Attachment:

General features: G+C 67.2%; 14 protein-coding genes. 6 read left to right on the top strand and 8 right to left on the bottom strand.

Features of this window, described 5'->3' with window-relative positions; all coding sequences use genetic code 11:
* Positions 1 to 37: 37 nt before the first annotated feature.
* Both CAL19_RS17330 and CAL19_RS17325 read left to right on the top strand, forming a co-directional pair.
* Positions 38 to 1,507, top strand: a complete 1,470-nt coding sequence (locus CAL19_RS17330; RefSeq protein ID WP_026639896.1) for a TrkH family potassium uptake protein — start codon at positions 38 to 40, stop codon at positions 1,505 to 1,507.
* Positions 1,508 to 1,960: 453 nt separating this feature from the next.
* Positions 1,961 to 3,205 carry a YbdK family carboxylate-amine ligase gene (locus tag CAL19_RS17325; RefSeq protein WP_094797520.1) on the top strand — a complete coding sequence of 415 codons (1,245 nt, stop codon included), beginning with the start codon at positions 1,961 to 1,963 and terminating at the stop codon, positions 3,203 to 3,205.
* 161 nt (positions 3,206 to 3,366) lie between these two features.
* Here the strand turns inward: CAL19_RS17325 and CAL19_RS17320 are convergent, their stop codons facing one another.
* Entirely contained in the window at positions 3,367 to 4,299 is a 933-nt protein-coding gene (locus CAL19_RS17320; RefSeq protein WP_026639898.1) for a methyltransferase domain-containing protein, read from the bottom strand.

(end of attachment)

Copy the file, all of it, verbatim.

General features: G+C 67.2%; 14 protein-coding genes. 6 read left to right on the top strand and 8 right to left on the bottom strand.

Features of this window, described 5'->3' with window-relative positions; all coding sequences use genetic code 11:
* Positions 1 to 37: 37 nt before the first annotated feature.
* Both CAL19_RS17330 and CAL19_RS17325 read left to right on the top strand, forming a co-directional pair.
* Positions 38 to 1,507, top strand: a complete 1,470-nt coding sequence (locus CAL19_RS17330; RefSeq protein ID WP_026639896.1) for a TrkH family potassium uptake protein — start codon at positions 38 to 40, stop codon at positions 1,505 to 1,507.
* Positions 1,508 to 1,960: 453 nt separating this feature from the next.
* Positions 1,961 to 3,205 carry a YbdK family carboxylate-amine ligase gene (locus tag CAL19_RS17325; RefSeq protein WP_094797520.1) on the top strand — a complete coding sequence of 415 codons (1,245 nt, stop codon included), beginning with the start codon at positions 1,961 to 1,963 and terminating at the stop codon, positions 3,203 to 3,205.
* 161 nt (positions 3,206 to 3,366) lie between these two features.
* Here the strand turns inward: CAL19_RS17325 and CAL19_RS17320 are convergent, their stop codons facing one another.
* Entirely contained in the window at positions 3,367 to 4,299 is a 933-nt protein-coding gene (locus CAL19_RS17320; RefSeq protein WP_026639898.1) for a methyltransferase domain-containing protein, read from the bottom strand.